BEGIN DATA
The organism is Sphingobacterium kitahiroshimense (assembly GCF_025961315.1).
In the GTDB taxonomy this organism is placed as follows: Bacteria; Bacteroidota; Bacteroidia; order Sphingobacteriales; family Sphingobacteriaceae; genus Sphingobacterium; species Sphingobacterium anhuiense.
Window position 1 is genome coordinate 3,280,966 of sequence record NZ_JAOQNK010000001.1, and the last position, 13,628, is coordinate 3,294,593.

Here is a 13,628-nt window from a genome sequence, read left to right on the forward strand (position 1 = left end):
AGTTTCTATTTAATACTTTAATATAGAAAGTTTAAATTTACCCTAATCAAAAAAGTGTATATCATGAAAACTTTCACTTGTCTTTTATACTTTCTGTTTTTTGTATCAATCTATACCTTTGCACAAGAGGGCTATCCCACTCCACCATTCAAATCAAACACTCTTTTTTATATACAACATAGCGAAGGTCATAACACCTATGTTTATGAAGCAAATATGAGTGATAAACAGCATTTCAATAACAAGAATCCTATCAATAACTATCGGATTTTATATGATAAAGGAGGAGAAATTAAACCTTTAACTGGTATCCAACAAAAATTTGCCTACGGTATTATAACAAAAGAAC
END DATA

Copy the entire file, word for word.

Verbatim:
The organism is Sphingobacterium kitahiroshimense (assembly GCF_025961315.1).
In the GTDB taxonomy this organism is placed as follows: Bacteria; Bacteroidota; Bacteroidia; order Sphingobacteriales; family Sphingobacteriaceae; genus Sphingobacterium; species Sphingobacterium anhuiense.
Window position 1 is genome coordinate 3,280,966 of sequence record NZ_JAOQNK010000001.1, and the last position, 13,628, is coordinate 3,294,593.

Here is a 13,628-nt window from a genome sequence, read left to right on the forward strand (position 1 = left end):
AGTTTCTATTTAATACTTTAATATAGAAAGTTTAAATTTACCCTAATCAAAAAAGTGTATATCATGAAAACTTTCACTTGTCTTTTATACTTTCTGTTTTTTGTATCAATCTATACCTTTGCACAAGAGGGCTATCCCACTCCACCATTCAAATCAAACACTCTTTTTTATATACAACATAGCGAAGGTCATAACACCTATGTTTATGAAGCAAATATGAGTGATAAACAGCATTTCAATAACAAGAATCCTATCAATAACTATCGGATTTTATATGATAAAGGAGGAGAAATTAAACCTTTAACTGGTATCCAACAAAAATTTGCCTACGGTATTATAACAAAAGAAC